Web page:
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WASHINGTON (MAY 12, 2016)— The U.S. Environmental Protection Agency finalized the first-ever federal standards for methane emissions from new and modified sources in the oil and natural gas sectors. Methane is a potent greenhouse gas pollutant, with up to 34 times more global warming potential than carbon dioxide, and it accounts for roughly one-quarter of human-made global warming. Methane valued at more than $1 billion escapes from oil and natural gas extraction processes in the U.S.

Earlier today the United States and Canada released a joint statement outlining a variety of ways both countries are taking action on climate change and advancing low-carbon energy. One of the most significant developments is that the United States is starting a process to develop rules that will limit methane emissions from existing oil and natural gas infrastructure for the first time.

Following is a statement from Sam Adams, US Climate Director, World Resources Institute:

This week, Berta Cáceres was tragically murdered in her home in Honduras. Cáceres was an internationally recognized champion of the environment and indigenous people’s rights, including a winner of the prestigious Goldman Environmental Prize Award. Cáceres was widely recognized for her defense of indigenous peoples’ land and protector of her beloved Rio Blanco in Honduras.

PARIS (December 12, 2015)— Today in Paris, nearly 200 UN delegates united around a global agreement to address climate change, the Paris Agreement. The agreement will bring all countries together into a common framework to reduce global greenhouse gas emissions.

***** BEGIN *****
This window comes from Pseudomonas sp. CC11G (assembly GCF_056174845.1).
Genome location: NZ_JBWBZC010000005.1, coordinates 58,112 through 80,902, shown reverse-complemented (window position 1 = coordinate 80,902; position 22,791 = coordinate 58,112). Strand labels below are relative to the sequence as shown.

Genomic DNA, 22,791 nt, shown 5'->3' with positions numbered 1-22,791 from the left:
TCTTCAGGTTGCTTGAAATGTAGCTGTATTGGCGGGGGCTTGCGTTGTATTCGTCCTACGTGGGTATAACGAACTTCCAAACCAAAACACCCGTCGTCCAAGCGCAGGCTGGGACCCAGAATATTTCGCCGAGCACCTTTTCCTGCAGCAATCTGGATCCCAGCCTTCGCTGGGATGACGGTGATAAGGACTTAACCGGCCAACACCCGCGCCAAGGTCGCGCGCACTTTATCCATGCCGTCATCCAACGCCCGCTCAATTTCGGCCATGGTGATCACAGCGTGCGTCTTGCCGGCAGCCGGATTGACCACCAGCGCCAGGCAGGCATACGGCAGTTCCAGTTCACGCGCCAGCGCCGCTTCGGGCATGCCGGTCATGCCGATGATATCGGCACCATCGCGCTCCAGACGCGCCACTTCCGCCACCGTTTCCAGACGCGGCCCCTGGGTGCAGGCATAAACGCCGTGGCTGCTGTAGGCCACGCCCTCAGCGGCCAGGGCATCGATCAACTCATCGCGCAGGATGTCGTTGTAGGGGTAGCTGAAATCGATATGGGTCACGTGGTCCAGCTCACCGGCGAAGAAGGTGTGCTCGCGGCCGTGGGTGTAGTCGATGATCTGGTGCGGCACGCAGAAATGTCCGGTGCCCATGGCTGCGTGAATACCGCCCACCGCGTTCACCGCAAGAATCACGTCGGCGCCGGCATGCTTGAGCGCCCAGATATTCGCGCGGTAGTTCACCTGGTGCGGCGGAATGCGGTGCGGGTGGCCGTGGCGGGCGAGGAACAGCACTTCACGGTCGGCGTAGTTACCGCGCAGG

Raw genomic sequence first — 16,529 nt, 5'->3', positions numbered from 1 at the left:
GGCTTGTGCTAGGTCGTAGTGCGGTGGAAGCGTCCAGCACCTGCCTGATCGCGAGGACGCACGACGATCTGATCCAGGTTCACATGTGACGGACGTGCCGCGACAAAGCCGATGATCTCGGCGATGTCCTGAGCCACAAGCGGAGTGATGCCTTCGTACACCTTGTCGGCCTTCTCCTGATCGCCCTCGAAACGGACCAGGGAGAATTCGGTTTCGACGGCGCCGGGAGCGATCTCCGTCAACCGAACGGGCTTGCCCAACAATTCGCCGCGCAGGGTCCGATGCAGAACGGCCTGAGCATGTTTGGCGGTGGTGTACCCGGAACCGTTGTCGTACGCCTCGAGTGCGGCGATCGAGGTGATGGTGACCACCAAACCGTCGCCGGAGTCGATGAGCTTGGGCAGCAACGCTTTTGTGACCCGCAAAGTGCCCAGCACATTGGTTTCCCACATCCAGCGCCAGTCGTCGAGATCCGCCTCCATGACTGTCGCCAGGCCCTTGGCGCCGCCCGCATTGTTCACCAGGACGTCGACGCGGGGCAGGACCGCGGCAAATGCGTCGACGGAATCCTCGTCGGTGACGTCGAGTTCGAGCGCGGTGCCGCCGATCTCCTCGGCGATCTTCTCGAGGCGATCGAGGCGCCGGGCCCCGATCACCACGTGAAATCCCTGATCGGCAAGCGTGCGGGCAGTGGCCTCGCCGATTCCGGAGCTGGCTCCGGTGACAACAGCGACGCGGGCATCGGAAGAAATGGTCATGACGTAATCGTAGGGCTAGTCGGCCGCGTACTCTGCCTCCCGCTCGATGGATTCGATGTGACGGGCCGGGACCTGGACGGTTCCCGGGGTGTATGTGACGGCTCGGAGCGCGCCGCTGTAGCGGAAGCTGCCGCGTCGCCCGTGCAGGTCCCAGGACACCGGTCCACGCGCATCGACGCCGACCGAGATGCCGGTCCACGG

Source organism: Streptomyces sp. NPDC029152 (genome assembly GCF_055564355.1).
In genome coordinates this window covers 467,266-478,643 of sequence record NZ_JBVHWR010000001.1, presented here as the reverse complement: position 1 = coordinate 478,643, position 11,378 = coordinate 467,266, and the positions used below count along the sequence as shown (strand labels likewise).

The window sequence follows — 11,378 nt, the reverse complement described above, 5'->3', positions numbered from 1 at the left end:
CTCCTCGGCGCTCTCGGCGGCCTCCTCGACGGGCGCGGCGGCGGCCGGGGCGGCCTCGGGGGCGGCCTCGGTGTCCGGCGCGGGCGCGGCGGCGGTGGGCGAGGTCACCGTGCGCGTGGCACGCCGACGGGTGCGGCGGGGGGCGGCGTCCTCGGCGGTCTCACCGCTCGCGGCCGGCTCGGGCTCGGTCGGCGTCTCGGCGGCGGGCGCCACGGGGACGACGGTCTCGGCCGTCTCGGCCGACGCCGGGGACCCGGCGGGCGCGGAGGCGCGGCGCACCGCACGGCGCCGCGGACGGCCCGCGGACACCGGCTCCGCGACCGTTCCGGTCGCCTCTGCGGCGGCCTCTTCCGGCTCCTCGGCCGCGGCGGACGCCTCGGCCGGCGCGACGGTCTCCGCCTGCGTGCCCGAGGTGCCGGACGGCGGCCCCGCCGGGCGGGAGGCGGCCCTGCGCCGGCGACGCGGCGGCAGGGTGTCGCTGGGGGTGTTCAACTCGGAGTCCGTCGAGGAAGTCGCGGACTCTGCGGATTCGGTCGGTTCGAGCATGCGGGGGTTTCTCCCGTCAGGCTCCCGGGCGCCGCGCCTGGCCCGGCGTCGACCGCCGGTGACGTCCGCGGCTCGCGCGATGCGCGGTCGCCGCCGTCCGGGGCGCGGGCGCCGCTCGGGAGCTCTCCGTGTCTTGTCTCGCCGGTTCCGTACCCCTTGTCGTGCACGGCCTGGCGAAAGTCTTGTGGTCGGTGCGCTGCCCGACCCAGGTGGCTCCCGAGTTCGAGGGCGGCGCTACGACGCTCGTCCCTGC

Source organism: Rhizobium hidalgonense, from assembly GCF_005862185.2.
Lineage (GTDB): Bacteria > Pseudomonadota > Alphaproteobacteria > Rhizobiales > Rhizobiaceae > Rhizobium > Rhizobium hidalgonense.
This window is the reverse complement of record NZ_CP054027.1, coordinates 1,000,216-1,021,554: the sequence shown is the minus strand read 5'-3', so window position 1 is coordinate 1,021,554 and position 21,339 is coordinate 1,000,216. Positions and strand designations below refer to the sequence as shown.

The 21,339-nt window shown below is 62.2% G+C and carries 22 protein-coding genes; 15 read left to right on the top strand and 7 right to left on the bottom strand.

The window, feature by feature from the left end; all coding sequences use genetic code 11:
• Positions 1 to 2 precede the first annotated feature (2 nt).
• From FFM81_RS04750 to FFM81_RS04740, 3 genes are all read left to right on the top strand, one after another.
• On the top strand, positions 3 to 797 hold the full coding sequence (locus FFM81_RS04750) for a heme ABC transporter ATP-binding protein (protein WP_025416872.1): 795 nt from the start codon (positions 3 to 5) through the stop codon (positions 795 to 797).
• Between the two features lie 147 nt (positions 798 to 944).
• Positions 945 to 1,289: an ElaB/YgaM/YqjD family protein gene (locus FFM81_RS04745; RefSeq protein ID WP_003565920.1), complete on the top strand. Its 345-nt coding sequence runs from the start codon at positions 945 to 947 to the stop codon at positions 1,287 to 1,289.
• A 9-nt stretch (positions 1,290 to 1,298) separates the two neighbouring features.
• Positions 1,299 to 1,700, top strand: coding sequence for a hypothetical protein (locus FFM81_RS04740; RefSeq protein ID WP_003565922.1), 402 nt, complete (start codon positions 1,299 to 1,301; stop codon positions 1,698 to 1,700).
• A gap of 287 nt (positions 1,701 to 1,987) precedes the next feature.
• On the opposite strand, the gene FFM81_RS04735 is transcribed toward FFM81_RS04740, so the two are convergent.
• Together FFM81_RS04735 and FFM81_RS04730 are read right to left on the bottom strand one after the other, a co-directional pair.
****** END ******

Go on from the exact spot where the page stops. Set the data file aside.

Following are statements by Andrew Steer and Jennifer Morgan.

Dr. Andrew Steer, President & CEO, World Resources Institute, said:

PARIS (December 3, 2015) – At the Paris climate conference (COP21), building efficiency took center stage with the launch of the Global Alliance for Buildings and Construction.

Supported by a new $2 million grant from the Global Environment Facility (GEF), World Resources Institute (WRI) will leverage and expand its work with city and subnational governments to advance building efficiency policies and actions. The GEF funding to WRI and its partners will help scale up the Building Efficiency Accelerator, which was launched in 2014. These efforts will be coordinated by WRI Ross Center for Sustainable Cities, which aims to create more livable and sustainable cities around the world.


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